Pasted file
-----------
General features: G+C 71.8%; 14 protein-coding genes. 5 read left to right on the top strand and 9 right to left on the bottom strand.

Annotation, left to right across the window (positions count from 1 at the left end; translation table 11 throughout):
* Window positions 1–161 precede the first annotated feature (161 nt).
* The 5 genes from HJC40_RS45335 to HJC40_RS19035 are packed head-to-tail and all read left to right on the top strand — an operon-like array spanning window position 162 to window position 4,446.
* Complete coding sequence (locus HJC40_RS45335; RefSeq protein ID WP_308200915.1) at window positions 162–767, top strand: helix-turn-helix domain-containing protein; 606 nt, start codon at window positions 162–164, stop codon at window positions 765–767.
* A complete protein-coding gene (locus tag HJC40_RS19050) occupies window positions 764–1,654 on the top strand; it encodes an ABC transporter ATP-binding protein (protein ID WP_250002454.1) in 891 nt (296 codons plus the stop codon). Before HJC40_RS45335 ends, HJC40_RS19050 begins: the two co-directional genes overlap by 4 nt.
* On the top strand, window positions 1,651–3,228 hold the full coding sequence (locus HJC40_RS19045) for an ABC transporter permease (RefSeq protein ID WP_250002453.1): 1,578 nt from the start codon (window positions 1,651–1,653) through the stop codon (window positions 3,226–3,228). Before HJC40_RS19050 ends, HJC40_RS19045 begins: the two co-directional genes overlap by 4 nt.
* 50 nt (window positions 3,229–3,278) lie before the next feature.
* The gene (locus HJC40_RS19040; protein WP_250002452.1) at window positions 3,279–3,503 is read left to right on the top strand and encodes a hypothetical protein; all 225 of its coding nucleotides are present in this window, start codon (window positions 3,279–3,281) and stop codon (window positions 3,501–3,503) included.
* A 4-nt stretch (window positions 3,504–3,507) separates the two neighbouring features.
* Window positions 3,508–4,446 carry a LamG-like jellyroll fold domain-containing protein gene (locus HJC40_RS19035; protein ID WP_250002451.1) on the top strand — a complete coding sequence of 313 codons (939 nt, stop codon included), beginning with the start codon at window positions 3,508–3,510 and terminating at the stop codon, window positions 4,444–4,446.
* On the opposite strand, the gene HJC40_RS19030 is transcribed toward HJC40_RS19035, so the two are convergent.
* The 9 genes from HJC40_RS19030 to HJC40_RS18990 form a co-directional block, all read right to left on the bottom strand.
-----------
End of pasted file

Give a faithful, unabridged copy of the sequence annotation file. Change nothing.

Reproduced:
General features: G+C 71.8%; 14 protein-coding genes. 5 read left to right on the top strand and 9 right to left on the bottom strand.

Annotation, left to right across the window (positions count from 1 at the left end; translation table 11 throughout):
* Window positions 1–161 precede the first annotated feature (161 nt).
* The 5 genes from HJC40_RS45335 to HJC40_RS19035 are packed head-to-tail and all read left to right on the top strand — an operon-like array spanning window position 162 to window position 4,446.
* Complete coding sequence (locus HJC40_RS45335; RefSeq protein ID WP_308200915.1) at window positions 162–767, top strand: helix-turn-helix domain-containing protein; 606 nt, start codon at window positions 162–164, stop codon at window positions 765–767.
* A complete protein-coding gene (locus tag HJC40_RS19050) occupies window positions 764–1,654 on the top strand; it encodes an ABC transporter ATP-binding protein (protein ID WP_250002454.1) in 891 nt (296 codons plus the stop codon). Before HJC40_RS45335 ends, HJC40_RS19050 begins: the two co-directional genes overlap by 4 nt.
* On the top strand, window positions 1,651–3,228 hold the full coding sequence (locus HJC40_RS19045) for an ABC transporter permease (RefSeq protein ID WP_250002453.1): 1,578 nt from the start codon (window positions 1,651–1,653) through the stop codon (window positions 3,226–3,228). Before HJC40_RS19050 ends, HJC40_RS19045 begins: the two co-directional genes overlap by 4 nt.
* 50 nt (window positions 3,229–3,278) lie before the next feature.
* The gene (locus HJC40_RS19040; protein WP_250002452.1) at window positions 3,279–3,503 is read left to right on the top strand and encodes a hypothetical protein; all 225 of its coding nucleotides are present in this window, start codon (window positions 3,279–3,281) and stop codon (window positions 3,501–3,503) included.
* A 4-nt stretch (window positions 3,504–3,507) separates the two neighbouring features.
* Window positions 3,508–4,446 carry a LamG-like jellyroll fold domain-containing protein gene (locus HJC40_RS19035; protein ID WP_250002451.1) on the top strand — a complete coding sequence of 313 codons (939 nt, stop codon included), beginning with the start codon at window positions 3,508–3,510 and terminating at the stop codon, window positions 4,444–4,446.
* On the opposite strand, the gene HJC40_RS19030 is transcribed toward HJC40_RS19035, so the two are convergent.
* The 9 genes from HJC40_RS19030 to HJC40_RS18990 form a co-directional block, all read right to left on the bottom strand.